Dr. Eisenson thinks of it as moving their frame of reference beyond the scale. "I like to grab at the moment and say, 'Hey, hold on a second. How have you felt over this week? How are your clothes fitting? Are you starting to move better?' If you can get them to say, 'Oh yeah, that's better,' that can give them the motivation to stick with it."
Tips for doctors in the trenches
Physicians who either specialize in diet and nutrition or have significant experience dealing with older patients offer a number of specific tips.
"The first thing is to take heart -- don't write these people off," Dr. Eisenson said. "I would avoid assuming that older patients are either uninterested or unable to modify their eating habits or activity levels."
Once the issue is on the table, one of the most basic messages to convey to patients is not to gain more weight.
In terms of cutting calories, experts generally agree that patients should avoid radical diets and instead incorporate small changes sustainable over the long term. These include staying away from refined products, processed food, white sugars, white flours and white rice, as well as avoiding saturated fats and transfatty acids. Meanwhile, they should emphasize fruits, vegetables, whole grains and enough protein to build and maintain muscle.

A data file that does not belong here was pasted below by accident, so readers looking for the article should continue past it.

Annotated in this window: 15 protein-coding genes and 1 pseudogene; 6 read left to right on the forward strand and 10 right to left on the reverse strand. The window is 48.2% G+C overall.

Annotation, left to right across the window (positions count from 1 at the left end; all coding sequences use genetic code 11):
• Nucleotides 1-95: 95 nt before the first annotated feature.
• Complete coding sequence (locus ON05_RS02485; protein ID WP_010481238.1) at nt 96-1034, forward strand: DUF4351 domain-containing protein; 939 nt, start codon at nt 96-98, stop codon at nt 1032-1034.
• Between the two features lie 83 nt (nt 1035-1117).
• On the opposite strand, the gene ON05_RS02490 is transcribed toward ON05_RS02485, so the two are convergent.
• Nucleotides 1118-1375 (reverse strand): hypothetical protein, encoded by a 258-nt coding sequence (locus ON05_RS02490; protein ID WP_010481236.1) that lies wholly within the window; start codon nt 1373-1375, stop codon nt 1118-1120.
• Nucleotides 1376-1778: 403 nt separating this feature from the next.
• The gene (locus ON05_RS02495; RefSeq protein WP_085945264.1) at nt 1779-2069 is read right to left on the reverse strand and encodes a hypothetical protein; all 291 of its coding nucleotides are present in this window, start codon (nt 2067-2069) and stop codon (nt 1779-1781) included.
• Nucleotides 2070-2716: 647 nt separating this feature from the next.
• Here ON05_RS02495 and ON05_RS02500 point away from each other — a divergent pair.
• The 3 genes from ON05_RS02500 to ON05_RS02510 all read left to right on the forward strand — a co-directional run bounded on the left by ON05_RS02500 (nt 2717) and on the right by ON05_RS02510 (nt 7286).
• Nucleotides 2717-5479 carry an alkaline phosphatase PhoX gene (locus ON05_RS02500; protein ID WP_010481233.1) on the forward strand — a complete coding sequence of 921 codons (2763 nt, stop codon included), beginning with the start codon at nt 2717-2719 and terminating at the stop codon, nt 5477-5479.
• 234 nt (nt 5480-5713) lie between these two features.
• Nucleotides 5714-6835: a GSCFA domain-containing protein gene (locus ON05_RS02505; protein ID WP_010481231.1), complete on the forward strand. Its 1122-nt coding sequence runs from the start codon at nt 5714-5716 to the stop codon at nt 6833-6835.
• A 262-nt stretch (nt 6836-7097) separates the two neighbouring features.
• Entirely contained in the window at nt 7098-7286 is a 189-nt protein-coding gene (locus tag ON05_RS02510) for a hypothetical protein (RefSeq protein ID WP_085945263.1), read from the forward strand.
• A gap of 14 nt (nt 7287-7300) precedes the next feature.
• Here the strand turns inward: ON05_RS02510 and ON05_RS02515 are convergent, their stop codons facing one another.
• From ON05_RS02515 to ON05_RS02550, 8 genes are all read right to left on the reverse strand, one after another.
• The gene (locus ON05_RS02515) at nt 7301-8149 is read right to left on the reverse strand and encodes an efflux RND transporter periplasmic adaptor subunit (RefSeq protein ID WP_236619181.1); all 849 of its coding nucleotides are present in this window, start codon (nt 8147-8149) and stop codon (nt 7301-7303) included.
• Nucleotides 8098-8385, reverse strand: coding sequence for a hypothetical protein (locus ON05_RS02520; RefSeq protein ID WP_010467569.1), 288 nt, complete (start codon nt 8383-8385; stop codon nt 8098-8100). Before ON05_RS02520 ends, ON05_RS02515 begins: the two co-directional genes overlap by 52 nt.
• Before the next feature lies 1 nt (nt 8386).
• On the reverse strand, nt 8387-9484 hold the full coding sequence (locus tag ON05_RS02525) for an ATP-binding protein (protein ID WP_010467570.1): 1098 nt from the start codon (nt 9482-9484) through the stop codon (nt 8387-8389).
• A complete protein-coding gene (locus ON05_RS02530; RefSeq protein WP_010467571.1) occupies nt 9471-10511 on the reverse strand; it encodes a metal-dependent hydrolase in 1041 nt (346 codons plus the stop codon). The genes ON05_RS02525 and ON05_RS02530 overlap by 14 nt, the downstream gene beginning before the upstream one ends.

In terms of exercise, the mantra is start low and go slow.
Goals should be geared to individual patients. "We have some people who are almost crippled, and we have some people who are in very good shape," Dr. Posner said. But it is always important to focus on flexibility; aerobic exercise, based on the patient's fitness; and muscle work to build strength and increase metabolism.
Specialists note the daunting time constraints primary care doctors face when trying to advance these kinds of lifestyle changes.
Being familiar with local resources and encouraging patients to take advantage of them can help. For instance, senior or community centers or YMCAs often have senior fitness classes, pool exercise -- great for those who have joint pain -- or walking groups.